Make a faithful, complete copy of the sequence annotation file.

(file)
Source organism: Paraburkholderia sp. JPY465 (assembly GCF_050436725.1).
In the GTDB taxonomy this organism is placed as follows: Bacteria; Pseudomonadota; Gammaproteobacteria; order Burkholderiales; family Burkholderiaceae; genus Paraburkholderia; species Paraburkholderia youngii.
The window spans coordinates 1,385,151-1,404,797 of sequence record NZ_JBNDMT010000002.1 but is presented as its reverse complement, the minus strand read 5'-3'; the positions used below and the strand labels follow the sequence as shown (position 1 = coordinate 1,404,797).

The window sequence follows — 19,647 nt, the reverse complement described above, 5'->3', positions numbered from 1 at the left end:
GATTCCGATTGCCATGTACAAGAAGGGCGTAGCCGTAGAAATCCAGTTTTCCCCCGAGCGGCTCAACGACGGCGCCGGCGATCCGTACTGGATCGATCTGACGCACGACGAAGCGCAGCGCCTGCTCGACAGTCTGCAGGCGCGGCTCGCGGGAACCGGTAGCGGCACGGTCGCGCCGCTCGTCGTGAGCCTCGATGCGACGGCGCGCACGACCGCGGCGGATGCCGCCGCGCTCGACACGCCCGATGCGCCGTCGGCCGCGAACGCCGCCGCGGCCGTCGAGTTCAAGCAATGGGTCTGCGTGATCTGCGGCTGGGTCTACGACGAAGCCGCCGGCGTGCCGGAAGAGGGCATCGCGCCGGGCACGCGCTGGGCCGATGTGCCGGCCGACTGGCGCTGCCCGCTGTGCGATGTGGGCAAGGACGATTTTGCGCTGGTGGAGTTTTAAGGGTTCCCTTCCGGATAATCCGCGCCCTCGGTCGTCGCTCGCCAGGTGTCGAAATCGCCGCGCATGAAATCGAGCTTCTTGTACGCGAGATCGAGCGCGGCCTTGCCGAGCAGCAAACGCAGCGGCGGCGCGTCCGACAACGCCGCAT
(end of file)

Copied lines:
Source organism: Paraburkholderia sp. JPY465 (assembly GCF_050436725.1).
In the GTDB taxonomy this organism is placed as follows: Bacteria; Pseudomonadota; Gammaproteobacteria; order Burkholderiales; family Burkholderiaceae; genus Paraburkholderia; species Paraburkholderia youngii.
The window spans coordinates 1,385,151-1,404,797 of sequence record NZ_JBNDMT010000002.1 but is presented as its reverse complement, the minus strand read 5'-3'; the positions used below and the strand labels follow the sequence as shown (position 1 = coordinate 1,404,797).

The window sequence follows — 19,647 nt, the reverse complement described above, 5'->3', positions numbered from 1 at the left end:
GATTCCGATTGCCATGTACAAGAAGGGCGTAGCCGTAGAAATCCAGTTTTCCCCCGAGCGGCTCAACGACGGCGCCGGCGATCCGTACTGGATCGATCTGACGCACGACGAAGCGCAGCGCCTGCTCGACAGTCTGCAGGCGCGGCTCGCGGGAACCGGTAGCGGCACGGTCGCGCCGCTCGTCGTGAGCCTCGATGCGACGGCGCGCACGACCGCGGCGGATGCCGCCGCGCTCGACACGCCCGATGCGCCGTCGGCCGCGAACGCCGCCGCGGCCGTCGAGTTCAAGCAATGGGTCTGCGTGATCTGCGGCTGGGTCTACGACGAAGCCGCCGGCGTGCCGGAAGAGGGCATCGCGCCGGGCACGCGCTGGGCCGATGTGCCGGCCGACTGGCGCTGCCCGCTGTGCGATGTGGGCAAGGACGATTTTGCGCTGGTGGAGTTTTAAGGGTTCCCTTCCGGATAATCCGCGCCCTCGGTCGTCGCTCGCCAGGTGTCGAAATCGCCGCGCATGAAATCGAGCTTCTTGTACGCGAGATCGAGCGCGGCCTTGCCGAGCAGCAAACGCAGCGGCGGCGCGTCCGACAACGCCGCAT